Long before President Ronald Reagan had urged Soviet leader Mikhail Gorbachev to “tear down this wall,” and before President John F. Kennedy warned Americans “Ask not what your country can do for you — ask what you can do for your country!” President Dwight D. Eisenhower coined another phrase…”the military-industrial complex.”
“In the councils of government, we must guard against the acquisition of unwarranted influence, whether sought or unsought, by the military-industrial complex. The potential for the disastrous rise of misplaced power exists, and will persist.”
17 January 1961 — Dwight D. Eisenhower
In a statement warning to the nation, President Eisenhower spoke to the nation in a farewell address telecast live on national television often referred to as the “Military Industrial Complex Speech,” and is now considered one of the most significant speeches by Eisenhower presidency.
At the end of World War II, the United States was sitting atop the largest military establishment in the world, built from its participation in three major wars. This buildup troubled Eisenhower greatly for many years and thus he felt compelled to issue a grave warning to the nation against the misplacement of power and influence to the military by the people. Over seventy years ago, the United States had engaged in a Second World War in which Eisenhower was the Supreme Commander of ALL Allied Forces and was responsible for the oversight of D-Day planning, landings and all operations thereafter. Ike’s ability as a “persuader” made him the perfect facilitator where not only a keen military strategist mind needed, but someone who could, through their personality and charisma, get all the different country forces to work in unison like a fine clock…essentially the glue that held the Allied command together in the European Theater of Operation (ETO).
Dwight D. Eisenhower ended his presidential term on 17 January 1961 with a warning to the nation about the increasing power of the military-industrial complex. Today the vision that compelled Eisenhower to issue this warning still holds true. His remarks, issued during a televised farewell address to the American people, were particularly significant since Ike had famously served the nation as military commander of the Allied forces during WWII. Eisenhower urged his successors to strike a balance between a strong national defense and diplomacy in dealing with the Soviet Union. He did not suggest arms reduction and in fact acknowledged that the bomb was an effective deterrent to nuclear war. However, cognizant that America’s peacetime defense policy had changed drastically since his military career, Eisenhower expressed concerns about the growing influence of what he termed the military–industrial complex.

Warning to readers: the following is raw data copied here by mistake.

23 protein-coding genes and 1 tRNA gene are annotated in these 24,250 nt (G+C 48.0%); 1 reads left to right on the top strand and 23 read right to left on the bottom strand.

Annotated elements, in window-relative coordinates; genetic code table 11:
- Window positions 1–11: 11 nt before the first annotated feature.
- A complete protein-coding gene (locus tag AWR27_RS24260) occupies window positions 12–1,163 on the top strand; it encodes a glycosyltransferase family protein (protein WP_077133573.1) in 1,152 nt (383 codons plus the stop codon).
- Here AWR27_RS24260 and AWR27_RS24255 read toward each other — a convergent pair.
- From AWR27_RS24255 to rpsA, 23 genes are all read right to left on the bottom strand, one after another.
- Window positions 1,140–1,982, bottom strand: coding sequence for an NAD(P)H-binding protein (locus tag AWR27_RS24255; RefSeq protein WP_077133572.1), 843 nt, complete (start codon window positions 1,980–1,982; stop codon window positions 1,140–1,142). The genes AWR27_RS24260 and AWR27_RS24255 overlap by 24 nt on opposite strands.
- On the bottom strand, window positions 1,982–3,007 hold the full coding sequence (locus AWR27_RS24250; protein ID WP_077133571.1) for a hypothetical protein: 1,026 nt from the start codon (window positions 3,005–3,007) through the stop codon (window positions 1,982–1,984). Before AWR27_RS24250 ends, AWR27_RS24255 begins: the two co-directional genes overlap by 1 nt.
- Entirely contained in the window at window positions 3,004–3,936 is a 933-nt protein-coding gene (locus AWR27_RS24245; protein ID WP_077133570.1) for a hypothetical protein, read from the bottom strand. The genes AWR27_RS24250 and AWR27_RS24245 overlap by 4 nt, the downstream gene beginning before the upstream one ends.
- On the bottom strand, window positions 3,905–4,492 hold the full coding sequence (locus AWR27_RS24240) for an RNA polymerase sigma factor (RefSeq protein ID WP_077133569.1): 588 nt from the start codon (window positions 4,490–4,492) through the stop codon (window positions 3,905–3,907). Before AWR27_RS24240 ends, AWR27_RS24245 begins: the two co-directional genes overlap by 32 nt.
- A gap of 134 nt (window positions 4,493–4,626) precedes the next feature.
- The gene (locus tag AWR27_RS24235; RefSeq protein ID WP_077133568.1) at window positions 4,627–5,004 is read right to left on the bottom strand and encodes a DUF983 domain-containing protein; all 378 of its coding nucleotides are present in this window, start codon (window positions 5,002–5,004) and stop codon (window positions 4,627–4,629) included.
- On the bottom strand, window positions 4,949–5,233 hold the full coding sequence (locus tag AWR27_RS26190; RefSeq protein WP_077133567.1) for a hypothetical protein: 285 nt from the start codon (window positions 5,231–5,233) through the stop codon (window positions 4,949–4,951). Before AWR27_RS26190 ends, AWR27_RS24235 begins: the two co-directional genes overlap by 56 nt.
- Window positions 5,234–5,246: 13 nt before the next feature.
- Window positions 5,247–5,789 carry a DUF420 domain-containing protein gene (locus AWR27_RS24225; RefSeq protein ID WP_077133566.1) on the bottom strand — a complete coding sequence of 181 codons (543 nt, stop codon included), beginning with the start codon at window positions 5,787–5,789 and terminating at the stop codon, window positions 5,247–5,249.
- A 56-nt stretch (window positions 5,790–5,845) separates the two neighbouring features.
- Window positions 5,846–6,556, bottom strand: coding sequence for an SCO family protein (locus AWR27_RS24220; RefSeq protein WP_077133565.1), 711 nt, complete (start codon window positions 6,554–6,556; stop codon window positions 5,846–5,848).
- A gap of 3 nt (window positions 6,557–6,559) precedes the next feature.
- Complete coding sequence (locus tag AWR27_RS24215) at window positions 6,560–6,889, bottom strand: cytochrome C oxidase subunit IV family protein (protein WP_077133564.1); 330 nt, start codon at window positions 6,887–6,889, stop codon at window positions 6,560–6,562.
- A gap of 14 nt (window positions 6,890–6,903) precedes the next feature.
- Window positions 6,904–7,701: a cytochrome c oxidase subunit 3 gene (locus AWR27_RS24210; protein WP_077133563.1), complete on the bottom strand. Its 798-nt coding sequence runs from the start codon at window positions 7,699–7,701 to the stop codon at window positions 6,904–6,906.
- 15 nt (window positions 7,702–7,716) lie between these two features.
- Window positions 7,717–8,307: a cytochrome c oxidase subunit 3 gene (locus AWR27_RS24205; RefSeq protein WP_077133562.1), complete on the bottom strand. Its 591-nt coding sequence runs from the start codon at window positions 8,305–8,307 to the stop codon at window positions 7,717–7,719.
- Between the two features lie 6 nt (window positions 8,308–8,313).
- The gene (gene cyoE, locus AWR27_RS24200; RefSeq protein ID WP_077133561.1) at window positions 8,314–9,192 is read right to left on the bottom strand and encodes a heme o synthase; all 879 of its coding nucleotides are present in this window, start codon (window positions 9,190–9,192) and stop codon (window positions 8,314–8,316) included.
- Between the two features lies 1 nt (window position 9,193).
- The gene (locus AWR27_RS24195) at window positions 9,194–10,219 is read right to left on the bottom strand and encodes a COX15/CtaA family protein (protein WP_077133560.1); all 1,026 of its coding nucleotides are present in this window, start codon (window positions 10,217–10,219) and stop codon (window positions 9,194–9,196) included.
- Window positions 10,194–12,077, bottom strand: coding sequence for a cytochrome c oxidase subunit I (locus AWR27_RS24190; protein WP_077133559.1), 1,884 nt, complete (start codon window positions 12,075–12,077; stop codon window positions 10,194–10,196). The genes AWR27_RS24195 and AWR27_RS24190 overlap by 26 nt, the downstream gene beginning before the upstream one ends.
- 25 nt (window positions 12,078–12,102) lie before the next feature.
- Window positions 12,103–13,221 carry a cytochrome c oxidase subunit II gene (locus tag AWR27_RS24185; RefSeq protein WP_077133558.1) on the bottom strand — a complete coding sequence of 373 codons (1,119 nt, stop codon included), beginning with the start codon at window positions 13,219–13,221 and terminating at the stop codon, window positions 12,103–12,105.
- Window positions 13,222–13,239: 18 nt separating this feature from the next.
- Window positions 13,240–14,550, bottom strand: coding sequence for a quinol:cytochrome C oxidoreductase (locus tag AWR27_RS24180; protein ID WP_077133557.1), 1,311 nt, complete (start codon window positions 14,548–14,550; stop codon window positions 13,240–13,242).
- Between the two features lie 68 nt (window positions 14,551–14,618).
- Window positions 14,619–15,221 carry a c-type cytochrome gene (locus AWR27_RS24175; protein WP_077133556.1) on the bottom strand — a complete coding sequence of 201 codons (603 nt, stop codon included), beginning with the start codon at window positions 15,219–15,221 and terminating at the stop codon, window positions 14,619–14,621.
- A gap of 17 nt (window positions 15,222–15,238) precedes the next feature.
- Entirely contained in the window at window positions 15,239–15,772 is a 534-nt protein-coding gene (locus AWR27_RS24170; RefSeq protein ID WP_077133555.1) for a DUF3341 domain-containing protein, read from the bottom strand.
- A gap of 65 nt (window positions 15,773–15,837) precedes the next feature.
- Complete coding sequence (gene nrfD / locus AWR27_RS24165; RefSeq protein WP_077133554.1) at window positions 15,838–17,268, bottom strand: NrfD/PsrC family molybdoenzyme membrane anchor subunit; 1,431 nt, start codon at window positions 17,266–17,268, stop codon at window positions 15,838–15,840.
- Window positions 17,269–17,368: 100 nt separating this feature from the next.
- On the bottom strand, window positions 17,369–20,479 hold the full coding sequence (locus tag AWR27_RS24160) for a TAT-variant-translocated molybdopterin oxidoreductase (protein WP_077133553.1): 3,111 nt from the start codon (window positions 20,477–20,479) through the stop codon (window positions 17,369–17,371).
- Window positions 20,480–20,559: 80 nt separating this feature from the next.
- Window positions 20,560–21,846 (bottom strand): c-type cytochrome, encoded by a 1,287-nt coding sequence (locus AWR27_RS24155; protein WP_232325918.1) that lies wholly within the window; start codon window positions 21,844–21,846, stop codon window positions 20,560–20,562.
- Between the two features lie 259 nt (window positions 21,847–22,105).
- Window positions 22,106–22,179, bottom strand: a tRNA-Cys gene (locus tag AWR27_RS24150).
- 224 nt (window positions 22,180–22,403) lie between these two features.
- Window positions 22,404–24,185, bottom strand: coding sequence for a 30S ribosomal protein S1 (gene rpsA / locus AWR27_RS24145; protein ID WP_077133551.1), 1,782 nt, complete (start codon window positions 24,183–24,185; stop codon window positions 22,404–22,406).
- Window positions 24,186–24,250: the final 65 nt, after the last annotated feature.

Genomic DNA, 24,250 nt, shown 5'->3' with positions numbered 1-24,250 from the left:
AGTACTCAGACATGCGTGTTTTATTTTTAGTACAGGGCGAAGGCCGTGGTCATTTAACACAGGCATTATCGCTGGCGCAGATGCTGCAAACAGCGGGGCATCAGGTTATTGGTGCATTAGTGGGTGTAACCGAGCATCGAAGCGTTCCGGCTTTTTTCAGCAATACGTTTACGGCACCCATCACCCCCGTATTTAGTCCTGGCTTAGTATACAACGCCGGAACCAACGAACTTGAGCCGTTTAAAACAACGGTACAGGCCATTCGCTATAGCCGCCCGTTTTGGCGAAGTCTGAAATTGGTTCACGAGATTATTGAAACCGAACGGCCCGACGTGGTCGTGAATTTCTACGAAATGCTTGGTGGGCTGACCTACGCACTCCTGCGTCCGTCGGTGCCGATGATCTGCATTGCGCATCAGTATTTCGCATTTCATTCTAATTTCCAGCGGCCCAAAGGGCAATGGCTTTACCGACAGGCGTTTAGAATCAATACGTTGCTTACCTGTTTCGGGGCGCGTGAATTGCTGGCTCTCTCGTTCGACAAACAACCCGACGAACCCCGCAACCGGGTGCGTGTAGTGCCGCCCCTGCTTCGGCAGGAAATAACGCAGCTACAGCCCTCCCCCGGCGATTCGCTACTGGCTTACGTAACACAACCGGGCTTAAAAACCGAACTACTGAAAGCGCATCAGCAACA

Before and during the Second World War, American industries had successfully converted to defense production as the crisis demanded, but out of the war, what Eisenhower called a permanent armaments industry of vast proportions emerged. This conjunction of an immense military establishment and a large arms industry is new in the American experience Eisenhower warned, “[while] we recognize the imperative need for this development.we must not fail to comprehend its grave implications we must guard against the acquisition of unwarranted influence…The potential for the disastrous rise of misplaced power exists and will persist.”
Eisenhower cautioned that the federal government’s collaboration with an alliance of military and industrial leaders, though necessary, was vulnerable to abuse of power. Ike then counseled American citizens to be vigilant in monitoring the military-industrial complex. Only an alert and knowledgeable citizenry can compel the proper meshing of the huge industrial and military machinery of defense with our peaceful methods and goals, so that security and liberty may prosper together.
Ike also recommended restraint in consumer habits, particularly with regard to the environment. “As we peer into society’s future, we — you and I, and our government–must avoid the impulse to live only for today, plundering, for our own ease and convenience, the precious resources of tomorrow. We cannot mortgage the material assets of our grandchildren without asking the loss also of their political and spiritual heritage.”